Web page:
Strategies for Dealing with ADHD Behaviors in Daycare
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Tips for coping with Attention Deficit and Hyperactivity Disorder in the classroom
Attention Deficit and Hyperactivity Disorder is characterized by the presence of clinically significant levels of hyperactivity, impulsivity, disorganization, difficulty staying on task, short attention span, difficulty waiting in line, interrupting, and low frustration tolerance.
Many preschool-aged children may exhibit ADHD behaviors and it often difficult for a preschool teacher to know how to manage them. There are several strategies that daycare providers and preschool teachers can use to manage ADHD children and ADHD behaviors.
Set Realistic Expectations
Adults who work with children must set reasonable expectations of their students, especially if they exhibit ADHD behaviors. Child neurologist Dr. Sara J. Dorison explains that insisting that a child sits for extended periods of time is likely to be unattainable.
Therefore, a teacher would be wise to allow ADHD children a bit more leeway in terms of physical activity. “If the child is not able to meet expectations, then the expectations need to be changed or accommodations can be made such as allowing a child to run class errands or hand out snacks instead of trying to wait quietly,” says Dr. Dorison.
Encourage the Child
It is vital that adults working with children with ADHD be very positive and encouraging. A child with ADHD may not feel good about him or herself and the fact that he is struggling. It is important to keep ADHD children motivated to succeed.
According to Dr. Dorison, it is essential that the teacher comment positively at unexpected times regarding good behavior. If you find an ADHD child behaving, complimenting him or her increases the positive behavior and the child’s interest in complying.
Dr. Keith Kanner, child and adolescent clinical psychoanalyst and host of Fox TV’s “Your Family Matters”, discourages disciplining or shaming the child in front of the class. Instead, use private talk times to get your point across.
Also, when a child is missing information or not able to control impulses, Laurie LeComer, author of A Parent’s Guide to Developmental Delay [Perigee Trade,2006], recommends taking a “Partner in Success” or “Guide” approach.
Preschool teachers should keep the class feeling positively towards an ADHD child. “Often the other children in the class feel negatively towards a child that hits and gets reprimanded by the teacher. When an ADHD child has a good day, the teacher can say to the class, ‘Let’s all cheer for Jane since she had a great day with no angry hands touching!’” says Dr. Dorison.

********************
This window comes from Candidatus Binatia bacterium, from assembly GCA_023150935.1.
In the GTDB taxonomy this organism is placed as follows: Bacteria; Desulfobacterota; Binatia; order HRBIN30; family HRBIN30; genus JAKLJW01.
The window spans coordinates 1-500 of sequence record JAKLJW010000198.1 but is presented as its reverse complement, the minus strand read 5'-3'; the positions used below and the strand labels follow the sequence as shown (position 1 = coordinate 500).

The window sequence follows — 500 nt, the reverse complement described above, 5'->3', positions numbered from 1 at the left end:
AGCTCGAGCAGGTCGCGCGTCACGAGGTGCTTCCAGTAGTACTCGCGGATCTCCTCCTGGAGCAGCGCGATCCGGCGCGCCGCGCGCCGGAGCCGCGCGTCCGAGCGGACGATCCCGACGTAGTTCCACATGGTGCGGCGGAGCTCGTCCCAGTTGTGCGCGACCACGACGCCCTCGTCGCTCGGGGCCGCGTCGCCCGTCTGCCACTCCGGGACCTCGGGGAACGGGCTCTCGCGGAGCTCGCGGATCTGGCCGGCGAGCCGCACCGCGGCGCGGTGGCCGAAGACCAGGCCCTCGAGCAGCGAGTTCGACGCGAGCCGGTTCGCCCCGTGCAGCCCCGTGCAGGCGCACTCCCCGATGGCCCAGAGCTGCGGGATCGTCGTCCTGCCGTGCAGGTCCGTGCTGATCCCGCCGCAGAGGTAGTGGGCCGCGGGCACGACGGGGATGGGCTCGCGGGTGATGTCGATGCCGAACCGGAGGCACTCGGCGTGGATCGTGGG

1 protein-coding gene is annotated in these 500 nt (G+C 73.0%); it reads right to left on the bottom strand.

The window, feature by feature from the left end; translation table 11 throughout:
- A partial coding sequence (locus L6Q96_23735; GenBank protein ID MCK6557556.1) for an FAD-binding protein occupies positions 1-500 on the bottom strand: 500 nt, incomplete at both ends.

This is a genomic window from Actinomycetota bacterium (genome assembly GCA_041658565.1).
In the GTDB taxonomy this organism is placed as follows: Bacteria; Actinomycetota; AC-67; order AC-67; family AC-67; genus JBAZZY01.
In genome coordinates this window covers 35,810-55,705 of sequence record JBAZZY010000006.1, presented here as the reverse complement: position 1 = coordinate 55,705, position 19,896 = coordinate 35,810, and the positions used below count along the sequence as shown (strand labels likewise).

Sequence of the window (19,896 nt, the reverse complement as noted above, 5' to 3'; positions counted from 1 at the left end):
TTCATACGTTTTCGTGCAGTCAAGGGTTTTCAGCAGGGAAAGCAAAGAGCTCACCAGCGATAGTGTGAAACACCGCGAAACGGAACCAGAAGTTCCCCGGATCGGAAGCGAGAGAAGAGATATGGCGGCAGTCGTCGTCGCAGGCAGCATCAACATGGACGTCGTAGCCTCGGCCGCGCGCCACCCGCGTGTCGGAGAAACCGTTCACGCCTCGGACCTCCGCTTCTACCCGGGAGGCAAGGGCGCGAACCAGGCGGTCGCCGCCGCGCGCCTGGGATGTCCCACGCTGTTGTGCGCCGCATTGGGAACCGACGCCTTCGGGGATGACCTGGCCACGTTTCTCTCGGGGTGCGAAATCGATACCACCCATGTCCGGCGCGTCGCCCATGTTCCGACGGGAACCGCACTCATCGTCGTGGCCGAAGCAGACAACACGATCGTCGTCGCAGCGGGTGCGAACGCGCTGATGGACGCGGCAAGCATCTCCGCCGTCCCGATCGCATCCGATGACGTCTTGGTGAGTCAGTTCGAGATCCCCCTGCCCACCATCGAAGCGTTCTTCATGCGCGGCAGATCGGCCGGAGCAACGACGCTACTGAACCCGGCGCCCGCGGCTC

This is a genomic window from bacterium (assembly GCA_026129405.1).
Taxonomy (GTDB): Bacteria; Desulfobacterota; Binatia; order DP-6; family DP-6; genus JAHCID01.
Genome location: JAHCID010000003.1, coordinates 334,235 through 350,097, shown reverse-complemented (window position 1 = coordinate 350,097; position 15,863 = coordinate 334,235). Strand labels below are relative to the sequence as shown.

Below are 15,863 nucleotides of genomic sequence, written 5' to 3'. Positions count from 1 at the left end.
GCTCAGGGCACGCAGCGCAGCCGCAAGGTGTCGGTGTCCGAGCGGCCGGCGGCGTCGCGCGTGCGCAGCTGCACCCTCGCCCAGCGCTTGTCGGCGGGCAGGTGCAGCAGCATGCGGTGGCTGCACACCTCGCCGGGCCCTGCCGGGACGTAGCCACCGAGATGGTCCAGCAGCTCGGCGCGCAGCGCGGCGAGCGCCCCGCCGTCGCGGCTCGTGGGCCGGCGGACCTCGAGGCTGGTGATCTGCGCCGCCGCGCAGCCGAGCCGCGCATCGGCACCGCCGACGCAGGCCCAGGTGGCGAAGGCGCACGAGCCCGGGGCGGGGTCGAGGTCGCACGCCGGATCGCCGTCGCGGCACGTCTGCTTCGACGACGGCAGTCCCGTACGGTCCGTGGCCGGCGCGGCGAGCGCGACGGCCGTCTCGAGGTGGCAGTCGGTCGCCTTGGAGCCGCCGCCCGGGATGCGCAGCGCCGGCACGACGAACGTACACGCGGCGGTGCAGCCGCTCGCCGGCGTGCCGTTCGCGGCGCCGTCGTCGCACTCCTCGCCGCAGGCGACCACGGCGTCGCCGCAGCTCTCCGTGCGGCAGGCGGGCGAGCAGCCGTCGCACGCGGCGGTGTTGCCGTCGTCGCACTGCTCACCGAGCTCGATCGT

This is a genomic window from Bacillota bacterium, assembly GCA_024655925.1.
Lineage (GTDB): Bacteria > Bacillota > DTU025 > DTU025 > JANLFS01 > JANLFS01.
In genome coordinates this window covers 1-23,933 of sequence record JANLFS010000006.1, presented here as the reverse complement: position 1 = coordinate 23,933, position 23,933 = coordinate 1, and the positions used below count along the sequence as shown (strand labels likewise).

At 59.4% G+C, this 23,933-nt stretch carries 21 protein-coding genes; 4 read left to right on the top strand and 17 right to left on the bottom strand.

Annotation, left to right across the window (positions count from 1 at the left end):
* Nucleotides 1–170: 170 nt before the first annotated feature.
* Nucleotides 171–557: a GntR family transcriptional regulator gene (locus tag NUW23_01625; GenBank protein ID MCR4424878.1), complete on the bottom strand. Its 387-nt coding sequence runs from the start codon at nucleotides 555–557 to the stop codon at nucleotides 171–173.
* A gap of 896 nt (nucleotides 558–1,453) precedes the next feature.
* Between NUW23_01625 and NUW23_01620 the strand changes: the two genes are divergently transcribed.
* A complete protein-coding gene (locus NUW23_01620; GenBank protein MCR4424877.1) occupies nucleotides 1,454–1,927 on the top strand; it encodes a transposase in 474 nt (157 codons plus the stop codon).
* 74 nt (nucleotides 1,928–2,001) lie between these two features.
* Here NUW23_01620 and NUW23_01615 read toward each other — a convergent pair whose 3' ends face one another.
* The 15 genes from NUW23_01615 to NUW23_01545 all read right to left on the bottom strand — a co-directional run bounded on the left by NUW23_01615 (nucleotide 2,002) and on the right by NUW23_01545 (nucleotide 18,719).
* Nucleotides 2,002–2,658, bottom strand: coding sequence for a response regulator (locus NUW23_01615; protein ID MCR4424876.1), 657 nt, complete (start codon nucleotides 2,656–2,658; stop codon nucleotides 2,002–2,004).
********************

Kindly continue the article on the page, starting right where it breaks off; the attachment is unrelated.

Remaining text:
Help Children Express Their Feelings
Children who are impulsive are not good communicators and often are afraid of their feelings. For this reason, preschool teachers and daycare providers must help preschoolers use their words to express their feelings. “When a loving teacher tells them that it is okay to feel something and guides them into appropriate expression, they feel less anxious and oftentimes reduce acting out, ” says Dr. Kanner.
Dr. Kanner also stresses the importance of helping preschool-aged children with conflict resolution. When early childhood educators facilitate this process, it helps children understand each other and the practice of solving conflicts with other students. The children will then internalize the process and it will be generalized for future situations.
Positive Reward System
Set up a reward system where the child or the entire class will earn preferred objects or activities for good behavior. “Choose the expected behaviors carefully. You want to place positive focus on something the child does well,” advises LeComer.
Dr. Dorison recommends a reward system that could be implemented every hour, depending on how severe the issue is. For example, a child might receive a sticker every hour if she did not push or hit another child. Later, the system could then be changed to a sticker before lunch behavior and after lunch behavior.
Education for Preschool Teachers
Some teachers study the Diagnostic and Statistical Manual of Mental Disorders, 4th Edition (DSM-IV) and make their own diagnoses but this is a bad idea. Preschool teachers must educate themselves about the differences in normal and abnormal development. Dr. Kanner suggests that early childhood educators get the child assessed by a “developmentally oriented professional” who can compare normal development to non-normal and can think beyond a descriptive diagnosis.
It is important that ADHD children be provided with encouragement and loving structure in order to succeed in a challenging environment that is preschool. For more information about ADHD in preschool, see ADHD in Preschool Children.